Biden’s Labor chief calls FDIC revelations ‘clearly horrific’

Acting Secretary of Labor Julie Su described revelations stemming from a probe into allegations of sexual harassment and discrimination at a top bank regulator as “clearly horrific” at a hearing on Thursday.

During tense questioning by Sen. John Kennedy (R-La.), Su was pressed about the investigation into the Federal Deposit Insurance Corporation (FDIC), finding it failed to provide a “provide a workplace safe from sexual harassment, discrimination, and other interpersonal misconduct.”

Kennedy asked Su at the hearing on the Biden administration’s fiscal 2025 budget request for the Department of Labor if she would use her “legal authority” to open an investigation of the FDIC amid the ongoing scandal.

“I am deeply concerned anytime a working person goes to work and does not get the dignity and respect that they deserve,” Su said, while noting she is “charged with enforcing certain laws based on the powers that Congress has given to the Department of Labor.”

“I appreciate that you are raising an issue involving working people who have experienced clearly horrific sexual harassment and other kinds of abuse,” she said. “And what it demonstrates is that too often workers may feel like they have to endure [what] no one should have to endure because of a power imbalance in the workplace.”

Kennedy then pressed Su on whether she plans to “do anything about it,” such as calling on FDIC Chair Martin Gruenberg to resign, while arguing Su has a “legal and moral authority to investigate Labor.”

“I’m honestly surprised. I thought you would pounce on this like a ninja,” he said, to which Su responded, “Like a what?”

Kennedy said he’d “heard that expression in movies” before accusing Su of “waffling” during his line of questioning.

“Are you or are you not going to call for Martin Gruenberg, who runs the FDIC and has been there since God was a corporal, and the senior leadership over there to resign?” he said.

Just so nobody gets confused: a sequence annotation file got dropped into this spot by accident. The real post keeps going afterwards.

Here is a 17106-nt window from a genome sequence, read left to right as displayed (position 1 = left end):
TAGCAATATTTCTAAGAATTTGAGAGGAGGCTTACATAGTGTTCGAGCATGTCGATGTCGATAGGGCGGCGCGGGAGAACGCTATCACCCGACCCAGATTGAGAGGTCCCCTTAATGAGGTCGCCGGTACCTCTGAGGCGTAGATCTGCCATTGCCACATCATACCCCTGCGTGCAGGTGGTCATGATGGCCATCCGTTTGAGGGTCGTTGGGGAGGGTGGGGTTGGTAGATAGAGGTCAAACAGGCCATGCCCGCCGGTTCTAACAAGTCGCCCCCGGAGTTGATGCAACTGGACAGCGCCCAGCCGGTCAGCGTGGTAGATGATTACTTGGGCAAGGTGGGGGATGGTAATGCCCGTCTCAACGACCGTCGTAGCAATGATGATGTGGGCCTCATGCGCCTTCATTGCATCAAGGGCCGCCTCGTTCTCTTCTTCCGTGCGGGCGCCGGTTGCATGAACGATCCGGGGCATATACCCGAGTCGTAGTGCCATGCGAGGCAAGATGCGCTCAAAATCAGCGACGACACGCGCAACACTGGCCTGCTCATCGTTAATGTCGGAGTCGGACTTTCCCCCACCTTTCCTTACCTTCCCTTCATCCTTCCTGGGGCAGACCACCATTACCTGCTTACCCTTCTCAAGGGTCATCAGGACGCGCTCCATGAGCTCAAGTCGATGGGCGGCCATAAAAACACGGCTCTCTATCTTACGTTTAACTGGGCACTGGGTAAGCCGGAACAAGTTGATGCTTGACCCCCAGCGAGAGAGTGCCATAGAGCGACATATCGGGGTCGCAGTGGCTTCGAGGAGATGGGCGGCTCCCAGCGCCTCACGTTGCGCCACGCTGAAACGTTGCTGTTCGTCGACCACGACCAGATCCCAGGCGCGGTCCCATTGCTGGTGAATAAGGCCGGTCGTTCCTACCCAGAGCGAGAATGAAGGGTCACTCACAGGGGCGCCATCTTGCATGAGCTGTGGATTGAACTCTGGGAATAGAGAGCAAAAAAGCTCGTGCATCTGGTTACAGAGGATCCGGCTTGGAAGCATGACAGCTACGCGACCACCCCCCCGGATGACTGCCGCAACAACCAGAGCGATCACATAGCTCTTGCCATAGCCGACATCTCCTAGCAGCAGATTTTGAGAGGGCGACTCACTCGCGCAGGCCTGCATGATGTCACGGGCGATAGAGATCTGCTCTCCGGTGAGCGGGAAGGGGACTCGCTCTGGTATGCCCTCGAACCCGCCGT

Su didn’t specifically answer that question, but defended the administration’s budget request for the Labor Department.

In an earlier exchange during the hearing, the senator had also pressed Su about how she intended to respond to the findings. Su noted, in response, that the “sexual harassment claims that [Kennedy is] talking about fall under a different federal agency.”

The back-and-forth comes as Gruenberg, who was confirmed by the Senate in 2022, has been facing renewed pressure to resign in light of the recent probe into the workplace culture at the FDIC.

The review carried out by Cleary Gottlieb Steen & Hamilton also concluded “a patriarchal, insular, and risk-averse culture has contributed to the conditions that allowed for this workplace misconduct to occur and persist, and that a widespread fear of retaliation, as well as a lack of clarity and credibility around internal reporting channels, has led to an underreporting of workplace misconduct over the years.”

“While we do not find Chairman Gruenberg’s conduct to be a root cause of sexual harassment and discrimination in the agency or the long-standing workplace culture issues identified in our review, we do recognize that, as a number of FDIC employees put it in talking about Chairman Gruenberg, culture ‘starts at the top,’” it also stated.

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